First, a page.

Student Research: Ryan Patrick Blood
, Occupational & Environmental Exposure Sciences (OEES), 2008
Faculty Advisor: Peter W. Johnson
Whole Body Vibration Exposure Among Transit Workers in King County, Washington
Low back pain among public transit drivers is a significant problem affecting over 200,000 drivers aloe in the transportation industry. Workman's compensation data illustrate a high occurrence of occupational low back pain associated with full-time employment as a bus driver. The relationship between exposure to whole-body vibration (WBV) and low back pain has been established in prior research.
The long-term goals of this study are to identify possible intervention strategies for reducing WBV exposures. In order to develop an understanding of which intervention strategies may reduce WBV exposure, three hypotheses were tested.
The first hypothesis tested, was whether there were differences in WBV exposures between different road types. Participants drove a bus on a city street segment, two freeway segments and a speed hump segment. The null hypothesis was there was no difference in WBV exposures between road types. The second hypothesis evaluated different types of seats. Three different seat models were evaluated to determine whether there were differences in WBV exposures across seat models. The null hypothesis was that there were no differences in WBV exposures across seat models. Finally, the third hypothesis examined whether individual factors affected WBV exposures. By stratifying data by body weight and seat pressure settings, these individual factors were examined to determine whether seat pressure settings and weight affected WBV exposures.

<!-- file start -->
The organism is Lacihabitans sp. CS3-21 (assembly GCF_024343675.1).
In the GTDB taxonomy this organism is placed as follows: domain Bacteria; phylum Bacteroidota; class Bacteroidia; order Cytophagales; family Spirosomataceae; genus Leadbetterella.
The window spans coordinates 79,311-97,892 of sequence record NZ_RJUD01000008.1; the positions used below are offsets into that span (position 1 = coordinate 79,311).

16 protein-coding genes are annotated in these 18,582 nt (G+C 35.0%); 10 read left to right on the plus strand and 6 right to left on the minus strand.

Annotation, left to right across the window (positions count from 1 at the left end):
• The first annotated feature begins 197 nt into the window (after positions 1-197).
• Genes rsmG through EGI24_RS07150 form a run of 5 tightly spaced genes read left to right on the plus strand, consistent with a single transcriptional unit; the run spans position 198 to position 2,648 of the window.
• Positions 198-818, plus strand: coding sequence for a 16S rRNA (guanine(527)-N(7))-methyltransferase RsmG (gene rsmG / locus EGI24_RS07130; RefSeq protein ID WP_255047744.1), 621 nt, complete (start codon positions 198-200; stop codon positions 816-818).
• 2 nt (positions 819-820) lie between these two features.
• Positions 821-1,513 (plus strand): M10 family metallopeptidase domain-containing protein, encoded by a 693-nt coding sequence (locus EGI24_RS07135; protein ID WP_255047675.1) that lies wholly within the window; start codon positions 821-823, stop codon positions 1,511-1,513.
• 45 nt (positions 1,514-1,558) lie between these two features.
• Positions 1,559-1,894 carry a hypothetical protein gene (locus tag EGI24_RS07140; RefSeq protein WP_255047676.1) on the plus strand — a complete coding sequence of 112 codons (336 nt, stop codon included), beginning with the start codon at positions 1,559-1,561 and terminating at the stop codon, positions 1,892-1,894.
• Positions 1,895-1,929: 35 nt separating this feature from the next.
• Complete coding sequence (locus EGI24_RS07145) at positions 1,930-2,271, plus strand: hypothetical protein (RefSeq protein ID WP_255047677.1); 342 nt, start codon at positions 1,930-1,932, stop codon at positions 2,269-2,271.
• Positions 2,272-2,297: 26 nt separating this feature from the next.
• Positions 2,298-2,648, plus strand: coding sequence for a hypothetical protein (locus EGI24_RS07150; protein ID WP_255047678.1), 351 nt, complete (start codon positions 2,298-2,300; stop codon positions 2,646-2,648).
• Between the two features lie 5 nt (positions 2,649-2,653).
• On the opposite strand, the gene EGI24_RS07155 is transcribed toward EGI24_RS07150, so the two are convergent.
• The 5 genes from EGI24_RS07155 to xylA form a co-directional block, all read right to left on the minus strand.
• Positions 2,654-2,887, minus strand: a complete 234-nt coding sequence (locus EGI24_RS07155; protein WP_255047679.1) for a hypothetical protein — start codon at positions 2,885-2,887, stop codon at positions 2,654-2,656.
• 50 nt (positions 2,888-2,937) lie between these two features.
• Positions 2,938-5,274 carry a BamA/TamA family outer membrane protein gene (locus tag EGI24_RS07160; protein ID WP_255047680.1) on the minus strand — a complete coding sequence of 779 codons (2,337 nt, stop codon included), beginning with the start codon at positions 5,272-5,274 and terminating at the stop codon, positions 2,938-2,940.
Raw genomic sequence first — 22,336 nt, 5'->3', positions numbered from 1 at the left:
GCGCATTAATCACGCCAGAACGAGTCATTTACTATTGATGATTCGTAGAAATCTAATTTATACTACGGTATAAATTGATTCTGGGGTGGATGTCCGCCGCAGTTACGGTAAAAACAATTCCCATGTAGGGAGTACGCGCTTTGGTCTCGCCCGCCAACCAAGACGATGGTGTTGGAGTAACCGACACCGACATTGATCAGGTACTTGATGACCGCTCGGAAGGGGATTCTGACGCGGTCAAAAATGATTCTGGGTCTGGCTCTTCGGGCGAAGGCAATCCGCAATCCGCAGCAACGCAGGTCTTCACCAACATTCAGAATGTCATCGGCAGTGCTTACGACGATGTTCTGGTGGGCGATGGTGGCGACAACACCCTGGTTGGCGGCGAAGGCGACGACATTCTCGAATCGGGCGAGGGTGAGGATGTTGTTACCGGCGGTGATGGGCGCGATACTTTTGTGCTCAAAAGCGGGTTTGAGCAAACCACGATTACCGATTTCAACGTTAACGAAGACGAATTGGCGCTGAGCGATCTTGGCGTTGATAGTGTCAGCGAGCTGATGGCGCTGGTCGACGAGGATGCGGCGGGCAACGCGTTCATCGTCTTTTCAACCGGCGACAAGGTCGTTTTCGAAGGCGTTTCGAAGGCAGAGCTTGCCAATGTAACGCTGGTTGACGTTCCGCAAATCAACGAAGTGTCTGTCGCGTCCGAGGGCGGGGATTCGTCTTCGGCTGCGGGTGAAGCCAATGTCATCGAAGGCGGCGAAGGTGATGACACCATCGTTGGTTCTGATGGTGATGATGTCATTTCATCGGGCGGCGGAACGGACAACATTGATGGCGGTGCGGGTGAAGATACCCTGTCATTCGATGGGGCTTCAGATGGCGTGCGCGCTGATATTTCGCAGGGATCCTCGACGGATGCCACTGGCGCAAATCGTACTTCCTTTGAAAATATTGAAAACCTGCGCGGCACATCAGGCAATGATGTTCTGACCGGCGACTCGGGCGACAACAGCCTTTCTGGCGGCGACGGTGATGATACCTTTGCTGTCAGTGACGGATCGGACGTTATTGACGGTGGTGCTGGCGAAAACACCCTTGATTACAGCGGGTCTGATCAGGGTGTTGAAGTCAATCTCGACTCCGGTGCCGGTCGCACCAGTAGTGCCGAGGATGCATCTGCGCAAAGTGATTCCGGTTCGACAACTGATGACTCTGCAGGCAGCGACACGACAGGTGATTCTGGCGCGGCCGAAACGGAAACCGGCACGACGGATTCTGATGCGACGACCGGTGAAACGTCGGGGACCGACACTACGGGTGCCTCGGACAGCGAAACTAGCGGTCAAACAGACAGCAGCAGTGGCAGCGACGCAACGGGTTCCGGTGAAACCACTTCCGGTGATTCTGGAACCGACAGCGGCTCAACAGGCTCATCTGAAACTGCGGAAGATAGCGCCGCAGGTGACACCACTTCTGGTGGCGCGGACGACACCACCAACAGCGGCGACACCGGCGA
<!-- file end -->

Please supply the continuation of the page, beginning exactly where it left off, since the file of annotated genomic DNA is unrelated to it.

In this study three different seat types were evaluated as Metro bus drivers drove a standardize route including a city street segment, a freeway segment, and a brief section of he route that included large speed humps aimed at measuring impulsive exposure. The floor and seat of the bus were instrumented with tri-axial accelerometers. The bus driver's exposure was measured with the seat accelerometer and the performance of the seat was evaluated measuring the vibration attenuation between the floor and the seat.
The street and older freeway (I-5) segments of the test route produced significantly higher WBV exposures than the other segments with both producing WBV exposures higher than the action limit for Vibration Dose Value in the z-axis. The Recaro Ergo M seat performed better at attenuating impulse and shock related WBV exposure (p<0.05), however, none of the seats tested performed significantly between on all road types. The personal factor of driver selected seat pressure significantly affected WBV exposures with lower seat pressures leading to higher exposures; however, driver weight did not significantly affect WBV exposures.
This study provides a unique opportunity to evaluate vibration exposure in a standardized setting, which accurately simulates on the job conditions. The findings of this study can be used to expand the knowledge base in the science of WBV and to help identify and quantify the need for interventions in bus drivers.